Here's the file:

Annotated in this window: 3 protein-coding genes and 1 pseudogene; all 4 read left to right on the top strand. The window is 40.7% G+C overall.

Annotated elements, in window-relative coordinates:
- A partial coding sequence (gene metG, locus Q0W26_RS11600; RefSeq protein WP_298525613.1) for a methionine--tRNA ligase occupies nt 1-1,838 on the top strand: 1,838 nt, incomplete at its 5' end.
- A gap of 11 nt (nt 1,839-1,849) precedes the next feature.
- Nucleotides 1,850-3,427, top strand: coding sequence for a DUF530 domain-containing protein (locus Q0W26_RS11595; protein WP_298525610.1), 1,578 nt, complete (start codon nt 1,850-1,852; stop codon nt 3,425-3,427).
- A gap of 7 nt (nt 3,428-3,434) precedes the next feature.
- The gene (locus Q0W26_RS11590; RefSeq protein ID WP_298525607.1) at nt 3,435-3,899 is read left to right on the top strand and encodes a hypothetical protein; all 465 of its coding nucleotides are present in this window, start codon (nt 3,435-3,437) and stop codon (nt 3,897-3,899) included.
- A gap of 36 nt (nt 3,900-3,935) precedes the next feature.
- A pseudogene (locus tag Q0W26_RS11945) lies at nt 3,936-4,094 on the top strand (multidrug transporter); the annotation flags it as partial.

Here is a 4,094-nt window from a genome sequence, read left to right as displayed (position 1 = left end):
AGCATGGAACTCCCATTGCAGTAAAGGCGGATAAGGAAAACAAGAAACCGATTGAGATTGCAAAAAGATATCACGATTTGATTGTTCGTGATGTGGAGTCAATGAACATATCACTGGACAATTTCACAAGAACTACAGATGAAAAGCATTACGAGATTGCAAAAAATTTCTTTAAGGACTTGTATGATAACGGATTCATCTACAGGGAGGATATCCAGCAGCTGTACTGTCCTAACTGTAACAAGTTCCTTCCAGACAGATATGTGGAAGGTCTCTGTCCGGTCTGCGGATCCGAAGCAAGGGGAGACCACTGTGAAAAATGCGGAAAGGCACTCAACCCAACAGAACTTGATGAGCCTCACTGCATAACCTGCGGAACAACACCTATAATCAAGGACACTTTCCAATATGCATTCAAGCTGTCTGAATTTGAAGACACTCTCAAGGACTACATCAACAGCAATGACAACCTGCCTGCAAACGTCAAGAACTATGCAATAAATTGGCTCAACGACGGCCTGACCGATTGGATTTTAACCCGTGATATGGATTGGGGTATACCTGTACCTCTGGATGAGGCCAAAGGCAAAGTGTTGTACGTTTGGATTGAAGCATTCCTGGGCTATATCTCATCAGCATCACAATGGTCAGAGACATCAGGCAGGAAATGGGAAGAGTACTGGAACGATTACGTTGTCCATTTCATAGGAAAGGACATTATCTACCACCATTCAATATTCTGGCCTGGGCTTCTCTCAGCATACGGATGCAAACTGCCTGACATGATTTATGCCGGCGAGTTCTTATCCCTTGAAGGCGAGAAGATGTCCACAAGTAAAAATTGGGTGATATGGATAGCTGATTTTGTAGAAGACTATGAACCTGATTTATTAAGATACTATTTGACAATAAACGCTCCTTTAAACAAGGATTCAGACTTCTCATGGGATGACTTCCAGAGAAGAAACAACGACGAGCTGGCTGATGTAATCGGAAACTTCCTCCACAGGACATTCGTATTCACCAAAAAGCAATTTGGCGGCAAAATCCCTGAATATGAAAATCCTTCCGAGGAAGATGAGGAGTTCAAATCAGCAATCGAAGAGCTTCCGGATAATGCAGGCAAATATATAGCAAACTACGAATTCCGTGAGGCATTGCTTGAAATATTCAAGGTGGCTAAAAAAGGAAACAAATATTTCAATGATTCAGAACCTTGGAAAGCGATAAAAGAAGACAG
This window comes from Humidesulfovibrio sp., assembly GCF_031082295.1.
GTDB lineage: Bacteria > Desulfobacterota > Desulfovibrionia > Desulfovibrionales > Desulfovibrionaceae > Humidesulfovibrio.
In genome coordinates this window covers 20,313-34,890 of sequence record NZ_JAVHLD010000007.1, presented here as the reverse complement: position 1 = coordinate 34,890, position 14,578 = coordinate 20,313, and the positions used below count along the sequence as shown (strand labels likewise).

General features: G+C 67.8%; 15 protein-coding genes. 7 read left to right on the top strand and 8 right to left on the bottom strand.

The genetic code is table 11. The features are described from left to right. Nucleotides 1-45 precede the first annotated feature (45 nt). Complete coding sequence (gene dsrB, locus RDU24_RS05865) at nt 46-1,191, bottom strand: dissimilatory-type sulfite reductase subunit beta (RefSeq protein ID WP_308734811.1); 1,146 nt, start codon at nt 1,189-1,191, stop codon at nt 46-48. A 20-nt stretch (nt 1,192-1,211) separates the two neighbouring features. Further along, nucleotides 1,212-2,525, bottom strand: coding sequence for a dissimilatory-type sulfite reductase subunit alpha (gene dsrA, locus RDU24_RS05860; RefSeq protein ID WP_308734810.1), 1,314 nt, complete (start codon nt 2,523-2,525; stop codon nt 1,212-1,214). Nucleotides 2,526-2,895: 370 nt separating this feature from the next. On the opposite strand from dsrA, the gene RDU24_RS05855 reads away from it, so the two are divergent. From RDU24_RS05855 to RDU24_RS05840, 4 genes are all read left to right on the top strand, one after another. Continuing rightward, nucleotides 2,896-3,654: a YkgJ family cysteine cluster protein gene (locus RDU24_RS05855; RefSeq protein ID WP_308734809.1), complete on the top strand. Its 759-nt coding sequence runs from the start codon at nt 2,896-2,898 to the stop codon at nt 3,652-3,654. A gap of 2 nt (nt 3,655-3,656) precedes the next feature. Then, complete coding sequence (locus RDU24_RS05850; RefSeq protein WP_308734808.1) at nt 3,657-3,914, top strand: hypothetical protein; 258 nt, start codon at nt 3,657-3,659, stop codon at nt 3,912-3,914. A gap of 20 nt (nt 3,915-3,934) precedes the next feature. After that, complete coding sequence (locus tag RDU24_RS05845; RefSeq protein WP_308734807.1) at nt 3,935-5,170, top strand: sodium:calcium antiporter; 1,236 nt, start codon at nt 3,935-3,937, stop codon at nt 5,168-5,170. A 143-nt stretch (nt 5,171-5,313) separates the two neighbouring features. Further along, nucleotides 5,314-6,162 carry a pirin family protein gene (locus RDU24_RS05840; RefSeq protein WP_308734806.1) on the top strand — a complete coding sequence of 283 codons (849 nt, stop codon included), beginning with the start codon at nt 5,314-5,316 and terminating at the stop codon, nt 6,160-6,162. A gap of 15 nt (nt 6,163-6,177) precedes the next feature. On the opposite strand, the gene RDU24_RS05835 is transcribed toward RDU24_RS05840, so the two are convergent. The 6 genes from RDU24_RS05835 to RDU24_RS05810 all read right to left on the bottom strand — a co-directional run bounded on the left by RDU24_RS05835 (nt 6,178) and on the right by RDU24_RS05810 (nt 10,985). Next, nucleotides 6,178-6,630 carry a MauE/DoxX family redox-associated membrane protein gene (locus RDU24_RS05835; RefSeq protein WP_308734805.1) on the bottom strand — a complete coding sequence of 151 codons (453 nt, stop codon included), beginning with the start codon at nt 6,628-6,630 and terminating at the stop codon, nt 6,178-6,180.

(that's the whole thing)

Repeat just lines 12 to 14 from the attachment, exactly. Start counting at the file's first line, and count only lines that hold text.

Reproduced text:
This window comes from Humidesulfovibrio sp., assembly GCF_031082295.1.
GTDB lineage: Bacteria > Desulfobacterota > Desulfovibrionia > Desulfovibrionales > Desulfovibrionaceae > Humidesulfovibrio.
In genome coordinates this window covers 20,313-34,890 of sequence record NZ_JAVHLD010000007.1, presented here as the reverse complement: position 1 = coordinate 34,890, position 14,578 = coordinate 20,313, and the positions used below count along the sequence as shown (strand labels likewise).